Tulalips, Microsoft amicably settle name issue

TULALIP — No hard feelings, tribal leaders say.

The question of whether tribal leadership was upset with the use of “Tulalip” for a prototype of a Microsoft social media design project was answered Thursday evening when the tribes’ Board of Directors issued the following statement:

“W

e accept Microsoft’s explanation that this was an internal code name that was never intended to be used publicly. We appreciate Microsoft’s swift corrective action, and we consider this matter resolved. We have a good relationship with Microsoft and expect that relationship to continue.”

About 10 minutes after the Tulalips put out their statement, Microsoft released its own, saying the company officials had spoken with the tribal representatives.

“We respect the fact that the Tulalip Tribes have sensitivities around the use of their name and have spoken with a representative of the Tribes. This was an internal code name and Microsoft had no intention of using this project code name publically(sic). This internal code name will not be used in connection with this research project going forward. We apologize to the Tulalip Tribes for this situation.”

It all came about when Microsoft last week published online a prototype of an uber-secret social media design project with the name Tulalip.

The site’s introductory page said, “With Tulalip, you can Find what you want and Share what you know easier than ever.”

Also shown were non-working links for “See how it works,” “Privacy Statement,” and “Terms of Service.”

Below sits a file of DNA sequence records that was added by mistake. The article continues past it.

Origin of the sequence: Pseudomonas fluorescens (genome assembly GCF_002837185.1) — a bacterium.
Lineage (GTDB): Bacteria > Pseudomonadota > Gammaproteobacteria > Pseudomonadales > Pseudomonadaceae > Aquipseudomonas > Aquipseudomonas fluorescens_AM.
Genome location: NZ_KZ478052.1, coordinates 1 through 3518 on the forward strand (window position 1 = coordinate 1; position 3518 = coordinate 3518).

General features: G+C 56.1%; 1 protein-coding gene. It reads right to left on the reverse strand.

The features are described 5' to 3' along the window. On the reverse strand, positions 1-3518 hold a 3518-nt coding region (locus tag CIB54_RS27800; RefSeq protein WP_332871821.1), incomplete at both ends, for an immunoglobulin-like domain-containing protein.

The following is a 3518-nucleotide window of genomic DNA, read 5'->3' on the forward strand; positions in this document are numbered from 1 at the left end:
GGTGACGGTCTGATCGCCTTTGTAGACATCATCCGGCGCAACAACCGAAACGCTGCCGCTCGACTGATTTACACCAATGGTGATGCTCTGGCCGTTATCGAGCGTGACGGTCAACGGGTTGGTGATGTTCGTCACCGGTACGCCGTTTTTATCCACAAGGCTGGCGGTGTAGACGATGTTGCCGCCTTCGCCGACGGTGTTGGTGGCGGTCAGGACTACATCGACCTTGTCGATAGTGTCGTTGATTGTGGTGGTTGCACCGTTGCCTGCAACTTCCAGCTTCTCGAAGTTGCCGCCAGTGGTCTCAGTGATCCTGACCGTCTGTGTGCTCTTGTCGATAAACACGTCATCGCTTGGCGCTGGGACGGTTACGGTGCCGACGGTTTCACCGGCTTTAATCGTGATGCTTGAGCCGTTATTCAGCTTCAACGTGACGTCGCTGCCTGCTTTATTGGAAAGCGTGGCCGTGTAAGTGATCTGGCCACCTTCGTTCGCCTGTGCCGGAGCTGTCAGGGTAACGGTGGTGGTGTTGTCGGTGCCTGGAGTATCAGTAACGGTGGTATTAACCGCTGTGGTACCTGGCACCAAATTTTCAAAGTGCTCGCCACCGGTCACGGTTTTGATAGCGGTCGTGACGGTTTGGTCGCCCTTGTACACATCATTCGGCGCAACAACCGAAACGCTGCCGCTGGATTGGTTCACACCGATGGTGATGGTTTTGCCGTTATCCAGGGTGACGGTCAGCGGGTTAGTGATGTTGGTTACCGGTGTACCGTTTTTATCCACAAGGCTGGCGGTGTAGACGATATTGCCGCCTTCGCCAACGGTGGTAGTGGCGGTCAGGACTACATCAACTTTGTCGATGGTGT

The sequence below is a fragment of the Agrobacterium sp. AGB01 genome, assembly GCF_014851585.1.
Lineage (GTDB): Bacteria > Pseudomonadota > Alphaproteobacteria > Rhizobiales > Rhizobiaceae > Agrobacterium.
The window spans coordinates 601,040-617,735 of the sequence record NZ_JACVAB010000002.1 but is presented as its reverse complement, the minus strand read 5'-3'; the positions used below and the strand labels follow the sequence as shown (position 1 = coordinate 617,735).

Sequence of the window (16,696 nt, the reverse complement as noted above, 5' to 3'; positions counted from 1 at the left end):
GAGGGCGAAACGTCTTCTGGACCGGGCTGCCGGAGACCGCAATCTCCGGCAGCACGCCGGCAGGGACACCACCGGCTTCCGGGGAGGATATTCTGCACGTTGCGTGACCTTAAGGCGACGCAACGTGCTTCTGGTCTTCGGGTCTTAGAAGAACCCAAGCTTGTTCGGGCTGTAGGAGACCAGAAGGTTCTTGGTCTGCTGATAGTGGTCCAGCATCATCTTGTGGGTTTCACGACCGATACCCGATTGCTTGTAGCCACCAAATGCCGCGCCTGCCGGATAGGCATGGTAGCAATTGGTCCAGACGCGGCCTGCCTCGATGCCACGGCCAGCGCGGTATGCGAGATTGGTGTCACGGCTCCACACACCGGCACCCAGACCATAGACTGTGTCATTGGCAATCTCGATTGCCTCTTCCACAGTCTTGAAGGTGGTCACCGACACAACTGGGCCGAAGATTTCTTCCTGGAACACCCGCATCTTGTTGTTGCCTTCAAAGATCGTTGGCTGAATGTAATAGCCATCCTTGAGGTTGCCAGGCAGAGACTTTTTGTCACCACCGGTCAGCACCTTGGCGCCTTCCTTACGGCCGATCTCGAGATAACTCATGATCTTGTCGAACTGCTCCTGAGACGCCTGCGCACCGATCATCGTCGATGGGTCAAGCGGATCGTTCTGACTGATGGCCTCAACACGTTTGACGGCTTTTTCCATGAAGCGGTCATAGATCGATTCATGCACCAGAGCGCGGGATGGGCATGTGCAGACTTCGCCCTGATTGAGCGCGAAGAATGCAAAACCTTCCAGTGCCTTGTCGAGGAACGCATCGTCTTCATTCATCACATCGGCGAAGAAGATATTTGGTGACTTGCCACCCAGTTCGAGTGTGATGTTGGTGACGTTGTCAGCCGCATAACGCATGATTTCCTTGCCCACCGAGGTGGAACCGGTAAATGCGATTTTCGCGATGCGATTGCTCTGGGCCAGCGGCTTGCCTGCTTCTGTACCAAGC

The splash page was replaced the same day it appeared with a message acknowledging the error: “Thanks for stopping by. Socl.com is an internal design project from a team in Microsoft Research which was mistakenly published to the web. We didn’t mean to, honest.”

While techies were buzzing about the project, they were also left scratching their heads about the name.

Tulalip officials said earlier this week that they were trying to talk with the company to determine what Microsoft was doing.

Talk to us

More in Local News

Mudslide briefly closes Lowell Larimer Road near Snohomish

The slide appeared to have come from a construction site, following heavy rains.

Hot button issue: Stores ask employees to remove ‘BLM’ pins

Workers say Fred Meyer and QFC stores have banned “Black Lives Matter” buttons at work.

Could Paine Field be the next Sea-Tac? How about Arlington?

A new study predicts demand for air travel in the region to double by 2050. Those planes have to land somewhere.

Panel says full-time mayor in Lake Stevens should earn 80K

Salary commission set the figure Thursday. An Oct. 19 hearing gives residents a chance to respond

Everett man accused of shining laser at state patrol plane

He reportedly ran away and hid in some bushes. The plane crew tracked him down.

No more youth jail, group demands at small rally in Everett

The Snohomish County Equity Alliance wants youth treated differently in the criminal justice system.

President Donald Trump nominates Judge Amy Coney Barrett to the Supreme Court

Trump taps ‘eminently qualified’ Barrett for Supreme Court

‘Residency makes you a doctor:’ New WSU program coming to Prov

WSU’s medical college is starting an Everett-based internal medicine residency. New docs will come here.

Trapped by 2,600-acre fire, hikers ran past flames to safety

The Downey Creek Fire east of Darrington tripled in size in September, leaving rangers scrambling to rescue hikers.

Most Read